I am super excited about this first-time ensemble since hopefully it will show all the state level programs that students can also share the stage in the popular music realm and be amazing. I can’t wait to see these students come together from all over, put together a band, write some music, take some solos, and have the audience see what great musicians they are. 

What advice would you share with young aspiring musicians?

Play everything all the time. Learn tons of instruments. Play with new people and learn from them. Expand your mind and try listening to new things. Be versatile so you can fill in anywhere at any time. One of the things that makes me happiest is that I always said yes to music: playing tuba in concert band, percussion in marching band, guitar in rock bands, guitarron in a mariachi, bass in a salsa band, singing in an a cappella choir, etc. All music enriches my life.

Why do you think music education is so important for all students?

I think education is the most important thing to helping people be better people. And music is what made me want to study and learn more. My passion was music, and I think it is for so many people, and that passion can teach us so many things while being totally engaged and engulfed in it: how to be harmonious with others, the discipline to reach our goals, the structure and organization to succeed, the creativity to help us express ourselves, the way to be a leader as well as part of a larger community. I hope that by expanding and supporting music education, we can help more people achieve these great feats.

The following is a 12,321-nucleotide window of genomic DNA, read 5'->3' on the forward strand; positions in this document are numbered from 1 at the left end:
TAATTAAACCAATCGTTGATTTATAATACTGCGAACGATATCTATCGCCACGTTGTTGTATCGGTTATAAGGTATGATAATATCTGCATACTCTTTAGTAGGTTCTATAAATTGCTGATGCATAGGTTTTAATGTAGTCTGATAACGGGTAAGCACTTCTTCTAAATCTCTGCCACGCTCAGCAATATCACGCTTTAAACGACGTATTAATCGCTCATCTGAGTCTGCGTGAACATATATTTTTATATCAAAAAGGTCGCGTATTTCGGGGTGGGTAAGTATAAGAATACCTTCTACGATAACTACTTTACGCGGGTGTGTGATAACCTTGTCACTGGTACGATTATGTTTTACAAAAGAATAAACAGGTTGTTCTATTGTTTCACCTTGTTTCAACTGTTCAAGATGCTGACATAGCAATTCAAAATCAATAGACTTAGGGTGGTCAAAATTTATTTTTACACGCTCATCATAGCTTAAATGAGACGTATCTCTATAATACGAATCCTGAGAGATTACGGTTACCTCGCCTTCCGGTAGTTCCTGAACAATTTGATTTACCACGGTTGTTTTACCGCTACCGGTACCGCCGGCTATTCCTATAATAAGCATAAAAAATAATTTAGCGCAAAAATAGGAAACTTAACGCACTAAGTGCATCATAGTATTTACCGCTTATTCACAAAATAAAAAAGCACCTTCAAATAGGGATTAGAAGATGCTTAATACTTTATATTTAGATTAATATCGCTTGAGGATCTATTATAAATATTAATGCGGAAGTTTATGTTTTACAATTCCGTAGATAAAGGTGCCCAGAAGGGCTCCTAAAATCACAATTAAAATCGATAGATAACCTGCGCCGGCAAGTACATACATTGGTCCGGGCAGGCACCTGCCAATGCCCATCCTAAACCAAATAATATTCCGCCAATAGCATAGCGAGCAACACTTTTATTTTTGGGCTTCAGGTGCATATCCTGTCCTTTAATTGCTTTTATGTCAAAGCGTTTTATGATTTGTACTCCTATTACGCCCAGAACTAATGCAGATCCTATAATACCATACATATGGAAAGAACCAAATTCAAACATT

The deadline to apply for the NAfME All-National Honor Ensembles is May 3, 2019. Learn more and apply today.

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The National Association for Music Education (NAfME) provides a number of forums for the sharing of information and opinion, including blogs and postings on our website, articles and columns in our magazines and journals, and postings to our Amplify member portal. Unless specifically noted, the views expressed in these media do not necessarily represent the policy or views of the Association, its officers, or its employees.

Catherina Hurlburt, Marketing Communications Manager. February 13, 2019. © National Association for Music Education (NAfME.org)

April 2024 Teaching Music

Published Date

March 28, 2019

Category

  • Uncategorized

Copyright

March 28, 2019. © National Association for Music Education (NAfME.org)